NewsEducation / December 1, 2015

IPS, State Education Dept. In Dispute Over Arlington’s Accountability Grade

Confusion and frustrations over the transition of Indiana’s Arlington Community High School from state intervention back to its home district continues to play out behind the scenes. Indianapolis Public Schools, Arlington Community High School, State Board of Education, A New Day2015-12-01T00:00:00-05:00
IPS, State Education Dept. In Dispute Over Arlington’s Accountability Grade

Rachael Havey, the Indiana Department of Education’s intervention school coordinator, talks to the State Board of Education about Arlington High School on Nov. 4, 2015.

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Note: This article was initally removed due to conflicting information provided by the Indiana Department of Education. The article has been updated.

This is part of the series A New Day about Arlington Community High School. 


 

Confusion and frustrations over the transition of Indiana’s first school in state intervention back to its home district continues to play out behind the scenes.

One issue is whether Arlington Community High School’s 2014-15 A-F accountability grade will be assigned to Indianapolis Public Schools or charter operator Tindley Accelerated Schools.

Arlington was taken over by the state in 2012 after six consecutive years of F grades under Indiana's A to F grading system. Tindley was then contracted by the state to manage Arlington. But a dispute over funding in 2014 lead Tindley to break its contact and allow the Northeastside school to return to IPS. Arlington remains under purview of the state board.

Under Tindley, Arlington earned two more Fs.

Arlington’s current IPS staff have fretted since taking control of the school in July that a third F could be be hung on the district, instead of Tindley, and lead to public misconception about changes at the school.

District leaders agree. During an October board meeting IPS Superintendent Lewis Ferebee said the district’s lobbyist was on the case to help resolve that soon-to-be released grade would credited to Tindley.

"Ultimately, we want to ensure that any accountability results we have are truly reflective of the work of our staff and students." Ferebee said in a statement Nov. 10.

But Samantha Hart, education department spokeswoman, said the issue has been discussed with Ferebee, IPS staff and Indiana State Board of Education staff -- and the department has made up its mind.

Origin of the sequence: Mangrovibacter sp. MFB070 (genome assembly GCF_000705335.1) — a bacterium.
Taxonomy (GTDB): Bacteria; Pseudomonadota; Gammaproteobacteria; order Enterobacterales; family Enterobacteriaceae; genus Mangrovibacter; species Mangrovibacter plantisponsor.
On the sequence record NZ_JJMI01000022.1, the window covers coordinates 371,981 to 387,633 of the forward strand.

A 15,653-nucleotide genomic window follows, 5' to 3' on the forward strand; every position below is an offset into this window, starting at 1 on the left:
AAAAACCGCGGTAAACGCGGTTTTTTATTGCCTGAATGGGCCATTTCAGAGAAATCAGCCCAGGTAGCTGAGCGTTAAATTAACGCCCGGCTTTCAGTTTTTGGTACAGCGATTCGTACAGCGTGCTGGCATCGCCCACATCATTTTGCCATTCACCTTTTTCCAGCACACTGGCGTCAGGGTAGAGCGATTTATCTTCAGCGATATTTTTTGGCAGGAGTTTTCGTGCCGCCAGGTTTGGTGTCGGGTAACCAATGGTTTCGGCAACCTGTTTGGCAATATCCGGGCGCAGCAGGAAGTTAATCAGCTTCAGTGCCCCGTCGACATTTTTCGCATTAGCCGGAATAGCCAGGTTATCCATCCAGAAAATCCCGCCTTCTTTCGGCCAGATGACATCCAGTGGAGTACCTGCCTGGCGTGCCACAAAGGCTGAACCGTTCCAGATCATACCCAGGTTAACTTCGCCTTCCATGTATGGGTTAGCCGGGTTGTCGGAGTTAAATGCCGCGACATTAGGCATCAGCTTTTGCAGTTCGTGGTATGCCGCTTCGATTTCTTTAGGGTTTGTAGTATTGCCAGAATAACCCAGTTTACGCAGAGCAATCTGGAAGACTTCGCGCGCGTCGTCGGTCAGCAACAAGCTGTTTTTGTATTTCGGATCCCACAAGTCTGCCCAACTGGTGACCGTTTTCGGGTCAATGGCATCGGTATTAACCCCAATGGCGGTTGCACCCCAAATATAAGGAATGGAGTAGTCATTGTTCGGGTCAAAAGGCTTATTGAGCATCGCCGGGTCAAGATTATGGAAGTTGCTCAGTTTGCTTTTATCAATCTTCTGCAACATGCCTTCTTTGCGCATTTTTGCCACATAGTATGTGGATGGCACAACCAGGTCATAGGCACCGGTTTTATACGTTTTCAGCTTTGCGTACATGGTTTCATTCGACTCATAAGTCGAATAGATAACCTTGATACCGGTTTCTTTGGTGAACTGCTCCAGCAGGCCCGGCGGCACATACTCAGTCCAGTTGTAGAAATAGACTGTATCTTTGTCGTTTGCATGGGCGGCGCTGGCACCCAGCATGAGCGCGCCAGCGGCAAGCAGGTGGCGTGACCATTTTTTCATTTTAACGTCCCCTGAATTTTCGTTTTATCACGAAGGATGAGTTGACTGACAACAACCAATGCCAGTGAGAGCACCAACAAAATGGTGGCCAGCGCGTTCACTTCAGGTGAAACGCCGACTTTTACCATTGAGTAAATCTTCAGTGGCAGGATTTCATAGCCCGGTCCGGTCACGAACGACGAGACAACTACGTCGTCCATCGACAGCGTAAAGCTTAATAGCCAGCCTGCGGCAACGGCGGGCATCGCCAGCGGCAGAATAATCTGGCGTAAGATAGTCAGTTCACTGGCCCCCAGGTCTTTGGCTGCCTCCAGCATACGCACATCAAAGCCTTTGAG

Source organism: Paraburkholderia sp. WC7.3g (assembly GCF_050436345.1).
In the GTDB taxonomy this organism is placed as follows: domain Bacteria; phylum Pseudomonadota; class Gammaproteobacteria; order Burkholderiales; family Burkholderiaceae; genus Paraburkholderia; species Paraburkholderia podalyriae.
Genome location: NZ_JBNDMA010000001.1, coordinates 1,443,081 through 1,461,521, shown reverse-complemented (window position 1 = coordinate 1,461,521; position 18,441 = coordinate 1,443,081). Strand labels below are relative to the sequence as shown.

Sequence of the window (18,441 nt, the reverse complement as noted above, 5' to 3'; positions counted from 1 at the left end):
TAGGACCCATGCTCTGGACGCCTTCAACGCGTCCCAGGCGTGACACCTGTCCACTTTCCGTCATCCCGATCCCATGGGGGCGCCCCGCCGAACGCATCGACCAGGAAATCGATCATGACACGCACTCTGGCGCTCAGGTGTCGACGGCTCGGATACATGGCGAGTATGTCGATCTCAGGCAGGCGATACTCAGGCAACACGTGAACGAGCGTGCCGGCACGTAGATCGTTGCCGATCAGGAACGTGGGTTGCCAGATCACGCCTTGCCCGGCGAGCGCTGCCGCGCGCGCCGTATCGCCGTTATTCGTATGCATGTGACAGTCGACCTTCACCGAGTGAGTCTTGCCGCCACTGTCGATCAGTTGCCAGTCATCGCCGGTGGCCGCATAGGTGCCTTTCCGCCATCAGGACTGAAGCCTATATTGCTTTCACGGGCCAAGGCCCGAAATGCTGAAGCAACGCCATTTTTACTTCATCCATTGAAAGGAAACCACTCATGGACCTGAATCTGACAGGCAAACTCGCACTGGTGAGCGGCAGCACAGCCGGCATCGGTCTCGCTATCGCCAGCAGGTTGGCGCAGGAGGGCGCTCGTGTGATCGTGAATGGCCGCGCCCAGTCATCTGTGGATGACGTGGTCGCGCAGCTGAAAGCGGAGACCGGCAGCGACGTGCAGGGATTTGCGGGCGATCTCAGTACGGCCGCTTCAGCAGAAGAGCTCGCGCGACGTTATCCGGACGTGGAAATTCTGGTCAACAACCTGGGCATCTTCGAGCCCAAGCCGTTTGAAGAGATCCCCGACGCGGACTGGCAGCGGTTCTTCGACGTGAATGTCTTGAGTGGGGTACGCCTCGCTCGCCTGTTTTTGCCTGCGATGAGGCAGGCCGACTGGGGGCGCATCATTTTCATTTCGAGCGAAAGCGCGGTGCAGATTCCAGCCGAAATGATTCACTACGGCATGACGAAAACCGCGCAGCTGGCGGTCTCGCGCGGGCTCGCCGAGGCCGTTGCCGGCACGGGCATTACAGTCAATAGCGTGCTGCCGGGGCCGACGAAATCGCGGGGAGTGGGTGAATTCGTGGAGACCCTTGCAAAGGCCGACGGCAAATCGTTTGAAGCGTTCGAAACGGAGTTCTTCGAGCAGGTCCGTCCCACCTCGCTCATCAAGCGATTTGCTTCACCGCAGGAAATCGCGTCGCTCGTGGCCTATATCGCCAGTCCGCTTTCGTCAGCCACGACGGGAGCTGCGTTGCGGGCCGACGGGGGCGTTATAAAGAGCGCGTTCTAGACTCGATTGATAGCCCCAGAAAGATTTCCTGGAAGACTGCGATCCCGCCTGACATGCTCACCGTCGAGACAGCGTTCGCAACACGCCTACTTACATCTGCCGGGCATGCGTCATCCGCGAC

“Accountability data follows the school, so while Arlington was under Tindley’s management during the 2014-15 year, the data will fall under IPS as they are currently under IPS’s management,” she said.

Hart said IPS could have applied to reset the baseline accountability for the school but the district did not to respond to IDOE letter that set a Sept. 4 deadline to do so.

But in a Dec. 1 email, Hart took back her comments to WFYI.

“The 2014-15 Arlington grade will fall under Tindley,” she wrote in an email. “The question is what happens with the data from 2014-15 that informs the 2015-16 grade which will fall under IPS (i.e. grad rate).”

Yet that same day, IPS officials said they were unaware any decision was made regarding the assignment of the 2014-15 accountability grade.

When asked why IPS seemed to remain in the dark on the issue, IDOE press secretary Daniel Altman said: “They haven’t asked us.”

The A to F accountability grades are calculated by the department using a school’s test scores, graduation rates and other factors. The State Board of Education ultimately assigns the accountability grades to each school.

The board can assign Arlington’s 2014-15 grade to Tindley's unique LEA, or local education agency, for Arlington even though it is no longer in use, said board spokesman Marc Lotter.

The board Staff's recommendation is that the grade be assigned to Tindley, Lotter said.

Charter school networks, such as Tindley, do not receive an overall A-F accountability grade like traditional school districts. But if IPS receives Arlington’s grade from last year it will be calculated in the district average. Currently, IPS has a D grade.

Next year, Arlington will receive an accountability grade for grades 7 and 8, now considered a separate school in the building, and the traditional high school grades of 9-12.

UPDATE: On Jan. 26 the Indiana Department of Education released the 2014-15 A-F grades with Arlington High School earning an F for Indianapolis Public Schools. The state later corrected the data so Tindley Accelerated Schools received the F.

Contact WFYI education reporter Eric Weddle at eweddle@wfyi.org or call (317) 614-0470. Follow on Twitter: @ericweddle.

 

 

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